Toolkit For Organizational Change

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Toolkit For Organizational Change

  1. 1. ORGANIZATIONAL CHANGE APPROACHES
  2. 2. Mapping the Different Streams of Change LiteratureHiggs, M. and Rowland, D. (2005), All Changes Great and Small: Exploring Approaches to Change and its Leadership, Journal of Change Management, Vol 5, No 2, pp. 121-151.
  3. 3. The Uniform Approach / Change as a Predictable PhenomenonThe three-phase model of change (adapted from Lewin, 1951)This view of change encompasses assumptions thatchange, because of its linearity, is a relativelystraightforward process and that it can (and should) bedriven from the top of the organization and beimplemented uniformly according to a detailed changeplan Kotter, J. P. (1995) Leading change: why transformation efforts fail, Harvard Business Review,
  4. 4. The Uniform Approach / Change as a Complex Phenomenon There are two basic theories of change: (1) Theory E change emphasizes economic value – as measured only by shareholder return (“hard” approach) (2) Theory O change: a “softer” approach – focuses on developing corporate culture, and human capability, patiently building trust and emotional commitment The key is to carefully and simultaneously balance these very different approaches. Although seeing change as a more complex process this „school‟ retains the assumption that change can be implanted uniformly throughout theBeer, M. & Nohria, N. (2000) Breaking the Code of Change (Boston, MA: Harvard Business School Press). organization.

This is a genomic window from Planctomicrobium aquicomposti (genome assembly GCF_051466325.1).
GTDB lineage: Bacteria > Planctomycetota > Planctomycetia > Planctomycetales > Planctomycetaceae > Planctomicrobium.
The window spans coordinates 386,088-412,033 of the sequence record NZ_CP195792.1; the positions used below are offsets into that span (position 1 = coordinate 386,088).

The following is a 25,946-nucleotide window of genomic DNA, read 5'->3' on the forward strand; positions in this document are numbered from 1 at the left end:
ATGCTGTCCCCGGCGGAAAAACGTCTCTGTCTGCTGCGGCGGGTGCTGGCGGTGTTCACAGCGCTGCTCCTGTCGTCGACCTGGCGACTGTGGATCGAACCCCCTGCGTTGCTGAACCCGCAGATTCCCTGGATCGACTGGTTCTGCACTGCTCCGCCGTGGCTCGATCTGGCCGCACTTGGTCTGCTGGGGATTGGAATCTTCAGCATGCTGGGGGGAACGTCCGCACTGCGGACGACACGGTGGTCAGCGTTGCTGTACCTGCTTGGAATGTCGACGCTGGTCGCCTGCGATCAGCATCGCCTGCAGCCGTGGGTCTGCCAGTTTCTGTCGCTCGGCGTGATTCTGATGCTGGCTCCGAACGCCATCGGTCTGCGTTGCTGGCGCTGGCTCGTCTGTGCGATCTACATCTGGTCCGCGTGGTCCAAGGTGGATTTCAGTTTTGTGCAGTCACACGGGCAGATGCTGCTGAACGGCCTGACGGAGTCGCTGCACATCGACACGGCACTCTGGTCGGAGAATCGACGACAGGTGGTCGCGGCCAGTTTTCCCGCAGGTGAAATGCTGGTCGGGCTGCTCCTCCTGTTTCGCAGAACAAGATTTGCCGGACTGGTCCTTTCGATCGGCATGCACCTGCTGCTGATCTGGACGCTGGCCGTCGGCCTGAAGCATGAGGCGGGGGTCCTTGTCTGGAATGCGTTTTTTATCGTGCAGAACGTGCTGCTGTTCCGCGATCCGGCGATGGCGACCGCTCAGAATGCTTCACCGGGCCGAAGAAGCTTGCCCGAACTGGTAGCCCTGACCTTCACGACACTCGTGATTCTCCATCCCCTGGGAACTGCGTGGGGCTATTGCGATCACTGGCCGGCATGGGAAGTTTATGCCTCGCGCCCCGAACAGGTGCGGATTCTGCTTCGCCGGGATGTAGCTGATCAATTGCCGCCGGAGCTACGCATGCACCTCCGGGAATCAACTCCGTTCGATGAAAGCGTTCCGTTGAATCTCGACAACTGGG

5. 5. Change as Predictable / Disseminated and Differentiated Approach (COMPLICATED SYSTEM) Not Transformation but “Profound Change” requires incorporating both an internal shift in people‟s values, aspirations, and behaviors, and external changes in the fundamental thinking patterns of organizations that underlie organizational choices of strategy, structures, and systems. Although seeing change as a more complex process this „school‟ retains the assumption that change can be implanted uniformly throughout the organization. The general seat of change is set at the top of the organization and agents throughout the organization are equipped with a range of „change tools‟ which they can determine how to use in pursuit of the overallSenge, P. Kleiner, A., Roberts, C., Ross, R., Roth, G., and Smith, B. (1999). The Dance of Change. Thechallenges of sustaining momentum in learning organization, Doubleday, New Your, NY. direction.
  6. 6. Change as Complex / Disseminated and Differentiated Approach (COMPLEX SYSTEM) Complicated systems are rich in detail whereas complex systems are rich in structure. Jaworski and Scharmer (2000) identified core practices for success within this emergent view of change, which are: (1) Observing: seeing reality with new eyes. (2) Sensing: turning the observed reality into emerging patterns that inform future possibilities. (3) Presencing / Envisioning: crystallizing vision and intent. (4) Executing: acting in an instant to capitalize on new opportunities The seven practices are all aspects of the same single movement. That movement takes place on many levels and can be viewed from three perspectives: process (from felt sense to embodiment); person (the leader‟s journey); and principles (the power of intent, mindfulness, and love). Interventions from this perspective tend to recognize that change is a „messy‟ rather than planned activity. They tend to beJaworski, J. & Scharmer, C. O. (2000) Leadership in the new economy. Sensing and actualizing emergingfutures, Working Paper, Society for Organisational Learning. concerned with building relationships and a container for change.

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